The authors noted that their research group and other scientists have previously demonstrated that the SARS-CoV-2 can activate HERVs, inducing inflammatory and immune reactions.

About the study

This multicentre prospective study included children in the acute or subacute phase of KD, the acute or subacute phase of the MIS-C, the acute COVID-19, and healthy controls. Reverse transcription polymerase chain reaction (RT-PCR) of nasopharyngeal swabs and symptoms compatible with COVID-19 were used for SARS-CoV-2 infection diagnosis. The diagnosis of KD was made according to the guidelines of the American Heart Association in 2017. The diagnosis of MIS-C was made according to WHO criteria. The time from disease onset to the 10th day of fever was defined as the “acute phase”, while the time from the 11th to 20th day after the fever onset was defined as the “subacute phase”. The healthy controls reported no neurological or psychiatric disorders or the presence of ongoing infections in their medical history.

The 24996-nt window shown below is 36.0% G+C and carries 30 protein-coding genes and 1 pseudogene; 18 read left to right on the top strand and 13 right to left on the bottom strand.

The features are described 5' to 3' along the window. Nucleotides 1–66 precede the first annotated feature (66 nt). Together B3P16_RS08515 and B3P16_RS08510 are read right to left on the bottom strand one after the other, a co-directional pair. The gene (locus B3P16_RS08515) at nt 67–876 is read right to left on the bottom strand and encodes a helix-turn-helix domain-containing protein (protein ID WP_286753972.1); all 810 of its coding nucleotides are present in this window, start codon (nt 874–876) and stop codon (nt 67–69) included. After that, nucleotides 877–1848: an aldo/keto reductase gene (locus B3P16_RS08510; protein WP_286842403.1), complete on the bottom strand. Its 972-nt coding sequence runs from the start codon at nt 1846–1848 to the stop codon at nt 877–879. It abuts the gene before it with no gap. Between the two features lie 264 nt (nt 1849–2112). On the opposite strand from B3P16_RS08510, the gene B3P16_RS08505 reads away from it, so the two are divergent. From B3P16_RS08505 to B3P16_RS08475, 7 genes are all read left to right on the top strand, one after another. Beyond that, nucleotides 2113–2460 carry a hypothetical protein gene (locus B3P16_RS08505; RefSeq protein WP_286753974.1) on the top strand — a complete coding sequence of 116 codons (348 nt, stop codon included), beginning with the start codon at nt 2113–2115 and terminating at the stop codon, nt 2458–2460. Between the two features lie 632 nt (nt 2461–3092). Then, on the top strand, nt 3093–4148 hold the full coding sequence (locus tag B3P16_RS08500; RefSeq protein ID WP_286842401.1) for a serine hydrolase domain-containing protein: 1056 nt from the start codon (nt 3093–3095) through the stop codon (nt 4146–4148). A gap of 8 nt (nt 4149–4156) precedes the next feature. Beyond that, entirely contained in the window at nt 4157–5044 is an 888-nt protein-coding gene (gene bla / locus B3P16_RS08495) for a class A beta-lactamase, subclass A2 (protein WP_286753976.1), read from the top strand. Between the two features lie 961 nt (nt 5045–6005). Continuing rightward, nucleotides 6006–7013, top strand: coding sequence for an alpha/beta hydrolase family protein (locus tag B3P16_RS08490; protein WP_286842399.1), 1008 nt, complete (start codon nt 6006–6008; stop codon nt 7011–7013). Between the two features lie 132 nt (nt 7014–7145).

The authors used qRT-PCR to assess the transcriptional levels of HERVs, HERV-related genes such as syncytin (Syn) 1 and 2, alanine/serine/cysteine/threonine-preferring transporter (ASCT) 1 and 2, major facilitator superfamily-domain containing 2A (MFSD2A), as well as mRNA levels of inflammatory and regulatory cytokines, such as interleukin-1β (IL-1β), IL-6, and IL-10, tumor necrosis factor-α (TNF-α), interferon (INF-γ), monocyte chemoattractant protein 1 (MCP-1), and Toll-like receptors (TLR-3, TLR-4, TLR-7. and TLR-9).

Results